Mother turns to me, and kisses me on the forehead. I smile and she turns away, gliding out the door. She has proven to the people of Egypt that a woman can better the country. Many of her advisors tell her that she has become a master politician, which is helped by her charisma and beauty. However, some citizens have had their doubts and problems with our “inferiority” ruling the country. Because of their doubts, my mother decided to construct a masterful piece of architecture; a temple. Today is the final day of construction of my mother’s temple. It has taken twenty years to be finished. Hatshepsut ordered to have it constructed in the Valley of the Kings, saying that she was worthy enough to be one. It is beautiful and made of desert stone, swept dry by the dust and wind.
I have already finished my daily lessons with my mother’s trusted advisors and priests. They show me political strategies and teach me matters of state so that I will be worthy of my station. Someday, I might even possess as much intellect as my mother. My father, Senenmut, will come later in the day to teach me as well, and speak of happy things. But me; I will visit my mother’s temple. Our palace is large and spacious, but I know the route down to the front stairs. Walking sedately around a corner and trying my best to look regal, I run straight into my betrothed, Tuthmose III.
“Good morning”, he says to me. I look defiantly into his eyes, for no particular reason, and say the same in reply. He places a finger under my chin and examines my fake beard. “You know”, he says, “Wearing that really doesn’t suit you”. He smiles, trying to seem charming, but I just stare right back at him. His eyes hide envy. It is the envy of my power opposed to his. I bow my head to him, and continue on my way. I feel his eyes following me.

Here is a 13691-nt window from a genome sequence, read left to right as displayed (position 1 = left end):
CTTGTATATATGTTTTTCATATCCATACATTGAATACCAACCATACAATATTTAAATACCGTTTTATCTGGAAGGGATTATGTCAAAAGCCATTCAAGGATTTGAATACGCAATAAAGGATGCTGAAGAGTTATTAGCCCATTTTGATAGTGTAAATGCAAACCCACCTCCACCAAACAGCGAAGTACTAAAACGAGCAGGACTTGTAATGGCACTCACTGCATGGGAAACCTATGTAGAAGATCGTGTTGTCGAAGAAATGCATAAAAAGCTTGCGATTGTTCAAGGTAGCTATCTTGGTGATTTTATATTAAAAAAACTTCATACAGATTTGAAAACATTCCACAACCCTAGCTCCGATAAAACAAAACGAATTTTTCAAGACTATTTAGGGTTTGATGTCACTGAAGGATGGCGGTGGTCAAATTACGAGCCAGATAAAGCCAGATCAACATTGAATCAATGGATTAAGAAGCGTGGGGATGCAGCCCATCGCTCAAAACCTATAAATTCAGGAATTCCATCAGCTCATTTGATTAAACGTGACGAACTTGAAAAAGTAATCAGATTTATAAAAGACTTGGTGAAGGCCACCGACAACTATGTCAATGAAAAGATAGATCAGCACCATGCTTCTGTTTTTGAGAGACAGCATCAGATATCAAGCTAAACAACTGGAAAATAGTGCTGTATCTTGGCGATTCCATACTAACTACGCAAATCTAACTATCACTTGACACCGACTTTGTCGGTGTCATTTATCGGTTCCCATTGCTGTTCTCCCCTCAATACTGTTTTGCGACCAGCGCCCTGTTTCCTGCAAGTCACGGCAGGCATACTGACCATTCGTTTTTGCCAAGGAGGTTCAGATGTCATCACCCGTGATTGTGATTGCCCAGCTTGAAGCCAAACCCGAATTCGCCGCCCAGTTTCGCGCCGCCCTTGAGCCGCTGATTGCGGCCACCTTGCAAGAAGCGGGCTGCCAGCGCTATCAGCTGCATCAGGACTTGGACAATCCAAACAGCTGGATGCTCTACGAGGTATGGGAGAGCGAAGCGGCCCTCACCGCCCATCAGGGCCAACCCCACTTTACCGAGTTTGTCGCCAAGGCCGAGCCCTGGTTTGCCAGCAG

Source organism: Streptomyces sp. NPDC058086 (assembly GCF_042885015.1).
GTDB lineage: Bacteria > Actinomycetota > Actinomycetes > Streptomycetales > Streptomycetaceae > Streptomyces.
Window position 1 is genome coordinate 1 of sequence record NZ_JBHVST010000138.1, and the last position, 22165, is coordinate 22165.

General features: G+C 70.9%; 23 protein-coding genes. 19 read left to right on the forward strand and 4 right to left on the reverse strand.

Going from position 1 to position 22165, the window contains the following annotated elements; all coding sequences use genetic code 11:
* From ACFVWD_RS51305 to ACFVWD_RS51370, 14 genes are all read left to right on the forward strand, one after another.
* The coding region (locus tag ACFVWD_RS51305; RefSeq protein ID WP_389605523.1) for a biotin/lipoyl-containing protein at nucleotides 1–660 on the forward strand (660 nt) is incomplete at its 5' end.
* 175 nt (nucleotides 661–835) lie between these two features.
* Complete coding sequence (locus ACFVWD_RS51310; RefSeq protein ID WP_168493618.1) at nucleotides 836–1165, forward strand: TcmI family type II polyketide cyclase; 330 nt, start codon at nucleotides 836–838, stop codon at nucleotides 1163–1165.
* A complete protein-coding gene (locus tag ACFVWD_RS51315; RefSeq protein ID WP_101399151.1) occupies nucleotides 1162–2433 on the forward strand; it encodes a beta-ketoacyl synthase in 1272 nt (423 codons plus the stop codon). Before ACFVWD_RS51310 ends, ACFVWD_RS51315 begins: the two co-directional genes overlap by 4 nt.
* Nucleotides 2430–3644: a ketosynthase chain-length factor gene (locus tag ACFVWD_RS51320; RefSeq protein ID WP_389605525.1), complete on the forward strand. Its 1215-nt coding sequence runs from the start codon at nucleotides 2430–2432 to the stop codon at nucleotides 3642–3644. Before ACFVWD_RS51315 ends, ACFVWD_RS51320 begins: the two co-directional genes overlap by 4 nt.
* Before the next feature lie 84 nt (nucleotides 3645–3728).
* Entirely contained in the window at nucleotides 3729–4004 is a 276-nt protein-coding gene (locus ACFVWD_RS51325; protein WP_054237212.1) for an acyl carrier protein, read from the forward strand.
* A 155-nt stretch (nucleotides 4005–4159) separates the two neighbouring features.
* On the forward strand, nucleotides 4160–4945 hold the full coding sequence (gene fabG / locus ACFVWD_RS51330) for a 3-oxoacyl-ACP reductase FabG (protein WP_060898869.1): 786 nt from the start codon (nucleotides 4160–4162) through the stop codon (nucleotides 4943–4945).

At the palace front, I join my mother in a chariot. We have a whole entourage with horsemen and guards on either side. We soon trundle along the way through the city. I watch the people on either side stare at our procession. Mother turns to me, “Neferure, the time of my rule is growing short. I have heard rumours of Tuthmose III’s plans to unseat me. If this happens, you must promise me that you will not put yourself in danger. He will most likely send me away, but do not give him a reason to harm you in any way. Do you understand me?” I am surprised, but I nod my head. We are reaching the outskirts of the city, and the winds are coming. They foreshadow our worries.
At the Valley of the Kings, my mother and I, in our men’s garb, exit the chariot. I am standing in front of the most beautiful sight ever seen. The evening sun is hitting my mother’s temple at its apex, sending an orange glow over its surface. The stairs seem to extend forever up to the small landing at the top, built literally into the side of a cliff. Tomorrow, the palace painters will come here and adorn the walls with picture stories of my mother’s rule. Someday, when she leaves this world, she will be entombed here, along with her special pets and servants, so that they may serve her in the afterlife. Egypt, has never seen a better king than my mother. I turn to her and determination is painted on her face. Whatever happens in the weeks to come will work out, one way or another.
What would it be like to be the first female ruler of a country? You would have to experience many trials and challenges along the way. Or maybe it would be as easy as pie, just sliding into the leadership role. Maybe the next century will see a whole generation of female leaders. That would be fantastic. Remember to explore the possibilities and gifts you have around you, and connect with your other Sisters Around the World.